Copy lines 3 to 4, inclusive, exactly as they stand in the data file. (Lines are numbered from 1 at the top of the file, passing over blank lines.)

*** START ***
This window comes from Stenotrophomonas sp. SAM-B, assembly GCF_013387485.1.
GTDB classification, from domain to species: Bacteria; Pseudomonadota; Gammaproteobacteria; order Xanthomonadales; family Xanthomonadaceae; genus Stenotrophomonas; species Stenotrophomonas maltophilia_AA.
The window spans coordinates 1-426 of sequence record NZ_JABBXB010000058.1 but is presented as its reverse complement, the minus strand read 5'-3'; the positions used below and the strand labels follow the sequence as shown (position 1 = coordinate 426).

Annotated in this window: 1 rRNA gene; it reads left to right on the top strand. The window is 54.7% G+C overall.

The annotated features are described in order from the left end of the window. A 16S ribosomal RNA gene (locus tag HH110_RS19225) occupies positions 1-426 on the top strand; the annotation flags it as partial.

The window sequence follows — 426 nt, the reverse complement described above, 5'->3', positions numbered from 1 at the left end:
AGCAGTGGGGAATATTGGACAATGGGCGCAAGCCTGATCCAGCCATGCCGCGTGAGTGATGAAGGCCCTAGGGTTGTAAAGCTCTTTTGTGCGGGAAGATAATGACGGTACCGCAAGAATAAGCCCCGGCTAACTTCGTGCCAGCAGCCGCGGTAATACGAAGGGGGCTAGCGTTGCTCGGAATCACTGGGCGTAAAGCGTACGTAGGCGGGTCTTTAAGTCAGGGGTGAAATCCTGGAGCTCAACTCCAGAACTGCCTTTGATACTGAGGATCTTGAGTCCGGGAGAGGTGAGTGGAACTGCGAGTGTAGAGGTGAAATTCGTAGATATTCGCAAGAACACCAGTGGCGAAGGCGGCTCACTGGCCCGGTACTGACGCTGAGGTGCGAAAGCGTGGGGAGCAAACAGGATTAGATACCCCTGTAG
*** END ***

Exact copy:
The window spans coordinates 1-426 of sequence record NZ_JABBXB010000058.1 but is presented as its reverse complement, the minus strand read 5'-3'; the positions used below and the strand labels follow the sequence as shown (position 1 = coordinate 426).

Annotated in this window: 1 rRNA gene; it reads left to right on the top strand. The window is 54.7% G+C overall.